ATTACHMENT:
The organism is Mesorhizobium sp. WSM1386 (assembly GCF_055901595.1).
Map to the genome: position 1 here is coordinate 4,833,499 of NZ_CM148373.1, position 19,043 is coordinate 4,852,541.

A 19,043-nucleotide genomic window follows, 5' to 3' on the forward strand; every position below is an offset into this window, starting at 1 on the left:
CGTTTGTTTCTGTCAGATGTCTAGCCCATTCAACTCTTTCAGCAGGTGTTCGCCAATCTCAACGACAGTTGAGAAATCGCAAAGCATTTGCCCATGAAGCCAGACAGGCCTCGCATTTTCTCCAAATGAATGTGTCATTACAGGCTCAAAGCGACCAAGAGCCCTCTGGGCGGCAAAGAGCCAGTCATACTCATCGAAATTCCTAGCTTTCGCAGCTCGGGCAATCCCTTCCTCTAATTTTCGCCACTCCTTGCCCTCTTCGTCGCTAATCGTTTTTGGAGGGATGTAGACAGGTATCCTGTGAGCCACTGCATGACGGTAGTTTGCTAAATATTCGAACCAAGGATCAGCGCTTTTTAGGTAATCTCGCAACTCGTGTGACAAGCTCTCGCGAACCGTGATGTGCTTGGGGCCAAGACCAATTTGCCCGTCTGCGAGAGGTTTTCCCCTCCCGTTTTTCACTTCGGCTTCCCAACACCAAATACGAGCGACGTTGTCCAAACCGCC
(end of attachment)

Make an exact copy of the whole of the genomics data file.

The organism is Mesorhizobium sp. WSM1386 (assembly GCF_055901595.1).
Map to the genome: position 1 here is coordinate 4,833,499 of NZ_CM148373.1, position 19,043 is coordinate 4,852,541.

A 19,043-nucleotide genomic window follows, 5' to 3' on the forward strand; every position below is an offset into this window, starting at 1 on the left:
CGTTTGTTTCTGTCAGATGTCTAGCCCATTCAACTCTTTCAGCAGGTGTTCGCCAATCTCAACGACAGTTGAGAAATCGCAAAGCATTTGCCCATGAAGCCAGACAGGCCTCGCATTTTCTCCAAATGAATGTGTCATTACAGGCTCAAAGCGACCAAGAGCCCTCTGGGCGGCAAAGAGCCAGTCATACTCATCGAAATTCCTAGCTTTCGCAGCTCGGGCAATCCCTTCCTCTAATTTTCGCCACTCCTTGCCCTCTTCGTCGCTAATCGTTTTTGGAGGGATGTAGACAGGTATCCTGTGAGCCACTGCATGACGGTAGTTTGCTAAATATTCGAACCAAGGATCAGCGCTTTTTAGGTAATCTCGCAACTCGTGTGACAAGCTCTCGCGAACCGTGATGTGCTTGGGGCCAAGACCAATTTGCCCGTCTGCGAGAGGTTTTCCCCTCCCGTTTTTCACTTCGGCTTCCCAACACCAAATACGAGCGACGTTGTCCAAACCGCC